This One Thing Could Predict Dementia, Says New Study
You can't predict if you'll get dementia but there are predictive factors—and researchers believe they have discovered a new one. "People with dementia may experience increased levels of pain 16 years before their diagnosis, according to new research," reports the National Institute on Aging today. "The study, funded in part by NIA and published in Pain, is the first to examine the link between pain and dementia over an extended period." Read on to see what pain they mean—and to ensure your health and the health of others, remember: Doctors Say "DO NOT" Do This After Your COVID Vaccine.
Pain is a Correlate or Symptom of Dementia, Study Finds
"Dementia and chronic pain both cause changes to the brain and can affect a person's brain health," says the NIA. "Although many people who have dementia also have chronic pain, it is unclear whether chronic pain causes or accelerates the onset of dementia, is a symptom of dementia, or is simply associated with dementia because both are caused by some other factor. The new study, led by researchers at Université de Paris, examined the timeline of the association between dementia and self-reported pain by analyzing data from a study that has been gathering data on participants for as many as 27 years."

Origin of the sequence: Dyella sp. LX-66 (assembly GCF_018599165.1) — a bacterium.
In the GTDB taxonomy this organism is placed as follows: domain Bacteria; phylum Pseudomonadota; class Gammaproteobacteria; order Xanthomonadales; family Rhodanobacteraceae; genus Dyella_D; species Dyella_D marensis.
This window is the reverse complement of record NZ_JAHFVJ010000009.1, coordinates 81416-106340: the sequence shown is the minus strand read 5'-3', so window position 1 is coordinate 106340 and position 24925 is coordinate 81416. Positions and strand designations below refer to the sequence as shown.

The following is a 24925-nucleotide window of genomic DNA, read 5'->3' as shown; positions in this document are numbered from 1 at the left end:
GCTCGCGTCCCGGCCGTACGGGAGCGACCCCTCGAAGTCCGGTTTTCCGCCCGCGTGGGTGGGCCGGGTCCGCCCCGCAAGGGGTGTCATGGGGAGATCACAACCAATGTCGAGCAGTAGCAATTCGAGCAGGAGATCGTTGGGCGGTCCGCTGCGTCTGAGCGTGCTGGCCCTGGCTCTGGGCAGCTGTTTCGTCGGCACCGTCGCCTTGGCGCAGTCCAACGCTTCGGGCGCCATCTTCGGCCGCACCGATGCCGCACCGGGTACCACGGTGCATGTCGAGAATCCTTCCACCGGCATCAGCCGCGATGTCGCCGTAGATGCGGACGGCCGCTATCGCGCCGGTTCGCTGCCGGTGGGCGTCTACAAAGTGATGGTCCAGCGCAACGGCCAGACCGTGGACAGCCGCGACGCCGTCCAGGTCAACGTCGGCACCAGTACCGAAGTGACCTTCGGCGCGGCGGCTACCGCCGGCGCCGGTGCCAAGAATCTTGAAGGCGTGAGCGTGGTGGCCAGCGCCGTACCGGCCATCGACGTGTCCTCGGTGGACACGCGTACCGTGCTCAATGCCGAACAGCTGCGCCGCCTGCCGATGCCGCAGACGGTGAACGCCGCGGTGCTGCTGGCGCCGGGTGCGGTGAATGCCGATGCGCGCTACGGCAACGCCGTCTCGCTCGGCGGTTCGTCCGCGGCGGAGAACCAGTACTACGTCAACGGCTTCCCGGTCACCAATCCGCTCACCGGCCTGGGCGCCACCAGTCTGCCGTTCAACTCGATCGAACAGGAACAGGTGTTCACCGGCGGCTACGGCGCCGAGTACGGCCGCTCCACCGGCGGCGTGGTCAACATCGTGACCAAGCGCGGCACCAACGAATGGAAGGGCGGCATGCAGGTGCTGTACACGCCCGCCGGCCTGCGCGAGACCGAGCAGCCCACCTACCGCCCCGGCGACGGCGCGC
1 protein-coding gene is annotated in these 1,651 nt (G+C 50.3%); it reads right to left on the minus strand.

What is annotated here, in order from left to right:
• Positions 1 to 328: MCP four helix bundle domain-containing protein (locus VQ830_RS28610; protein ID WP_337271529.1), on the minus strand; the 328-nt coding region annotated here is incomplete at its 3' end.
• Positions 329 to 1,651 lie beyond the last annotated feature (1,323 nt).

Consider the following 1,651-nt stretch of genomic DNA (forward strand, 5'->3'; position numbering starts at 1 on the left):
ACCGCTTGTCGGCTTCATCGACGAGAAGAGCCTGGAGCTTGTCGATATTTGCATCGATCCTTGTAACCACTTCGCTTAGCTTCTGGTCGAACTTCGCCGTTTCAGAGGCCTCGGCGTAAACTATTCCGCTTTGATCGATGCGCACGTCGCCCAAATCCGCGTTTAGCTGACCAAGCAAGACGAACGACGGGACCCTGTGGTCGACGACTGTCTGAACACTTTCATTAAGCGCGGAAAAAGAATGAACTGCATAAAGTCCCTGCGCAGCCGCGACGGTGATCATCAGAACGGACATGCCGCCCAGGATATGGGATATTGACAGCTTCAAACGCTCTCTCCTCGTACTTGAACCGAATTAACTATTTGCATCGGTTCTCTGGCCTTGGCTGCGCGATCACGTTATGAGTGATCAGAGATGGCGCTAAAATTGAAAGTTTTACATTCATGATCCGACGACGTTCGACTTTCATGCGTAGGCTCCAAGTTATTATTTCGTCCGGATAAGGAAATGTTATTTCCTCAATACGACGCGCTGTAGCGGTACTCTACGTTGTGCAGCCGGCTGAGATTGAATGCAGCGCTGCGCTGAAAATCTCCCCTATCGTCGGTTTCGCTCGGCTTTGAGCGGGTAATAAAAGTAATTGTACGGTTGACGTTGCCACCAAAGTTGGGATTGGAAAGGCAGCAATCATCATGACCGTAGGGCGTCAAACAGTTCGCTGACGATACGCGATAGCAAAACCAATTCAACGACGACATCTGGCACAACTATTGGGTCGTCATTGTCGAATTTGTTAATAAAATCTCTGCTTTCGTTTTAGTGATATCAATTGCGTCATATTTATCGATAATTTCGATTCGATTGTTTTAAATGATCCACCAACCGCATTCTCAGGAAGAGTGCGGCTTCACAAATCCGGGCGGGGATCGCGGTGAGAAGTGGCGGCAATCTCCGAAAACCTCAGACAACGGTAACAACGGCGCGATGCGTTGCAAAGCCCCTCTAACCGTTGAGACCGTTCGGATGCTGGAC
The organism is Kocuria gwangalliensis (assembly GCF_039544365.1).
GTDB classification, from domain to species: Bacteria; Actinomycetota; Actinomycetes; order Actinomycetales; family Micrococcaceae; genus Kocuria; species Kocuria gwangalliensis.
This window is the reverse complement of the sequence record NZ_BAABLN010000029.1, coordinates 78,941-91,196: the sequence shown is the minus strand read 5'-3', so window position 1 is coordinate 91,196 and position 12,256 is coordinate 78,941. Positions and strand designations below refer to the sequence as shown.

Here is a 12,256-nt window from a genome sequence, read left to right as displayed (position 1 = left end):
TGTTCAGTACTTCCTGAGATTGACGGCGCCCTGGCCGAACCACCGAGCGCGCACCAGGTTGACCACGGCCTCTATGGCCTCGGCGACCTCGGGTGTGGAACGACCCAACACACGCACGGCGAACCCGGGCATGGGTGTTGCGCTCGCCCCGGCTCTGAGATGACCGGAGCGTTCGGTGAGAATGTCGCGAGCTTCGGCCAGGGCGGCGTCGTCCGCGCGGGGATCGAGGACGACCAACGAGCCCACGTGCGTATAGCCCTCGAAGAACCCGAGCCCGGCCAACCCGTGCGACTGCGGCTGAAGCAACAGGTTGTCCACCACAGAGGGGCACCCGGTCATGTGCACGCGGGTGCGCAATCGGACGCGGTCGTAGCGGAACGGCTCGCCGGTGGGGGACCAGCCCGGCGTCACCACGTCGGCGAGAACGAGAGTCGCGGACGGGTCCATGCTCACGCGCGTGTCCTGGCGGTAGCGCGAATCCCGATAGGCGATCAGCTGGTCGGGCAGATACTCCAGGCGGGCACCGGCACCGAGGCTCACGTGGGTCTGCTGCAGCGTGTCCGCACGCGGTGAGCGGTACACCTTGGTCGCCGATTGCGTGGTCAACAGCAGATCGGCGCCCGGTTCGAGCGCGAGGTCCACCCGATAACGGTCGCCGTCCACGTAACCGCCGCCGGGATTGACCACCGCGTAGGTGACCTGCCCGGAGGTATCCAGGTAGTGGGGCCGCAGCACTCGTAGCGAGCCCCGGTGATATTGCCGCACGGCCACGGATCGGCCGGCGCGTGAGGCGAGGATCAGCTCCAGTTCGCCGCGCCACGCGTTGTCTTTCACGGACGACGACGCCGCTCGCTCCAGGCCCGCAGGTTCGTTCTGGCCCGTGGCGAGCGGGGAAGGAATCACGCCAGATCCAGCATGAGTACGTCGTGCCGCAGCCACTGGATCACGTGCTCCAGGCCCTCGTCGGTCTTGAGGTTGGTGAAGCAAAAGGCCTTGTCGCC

The researchers measured pain a few different ways: pain intensity, which is how much bodily pain a participant experiences, and pain interference, which is how much a participant's pain affects his or her daily activities.
Some "associations were evident for a mean follow-up of 6.2 years." "These associations were stronger when the mean follow-up for incidence of dementia was 3.2 years," say authors. "In conclusion, these findings suggest that pain is a correlate or prodromal symptom rather than a cause of dementia."
There is Also a Heart-Brain Connection
This is not the first time a connection has been found between health issues and dementia. "Several conditions known to increase the risk of cardiovascular disease — such as high blood pressure, diabetes and high cholesterol — also increase the risk of developing Alzheimer's," reports the Alzheimer's Association. "Some autopsy studies show that as many as 80% of individuals with Alzheimer's disease also have cardiovascular disease….Regular physical exercise may be a beneficial strategy to lower the risk of Alzheimer's and vascular dementia. Exercise may directly benefit brain cells by increasing blood and oxygen flow in the brain. Because of its known cardiovascular benefits, a medically approved exercise program is a valuable part of any overall wellness plan." So remember that, and be sure to read this: Your Alzheimer's Risk Increases Dangerously By Doing This, Say Doctors.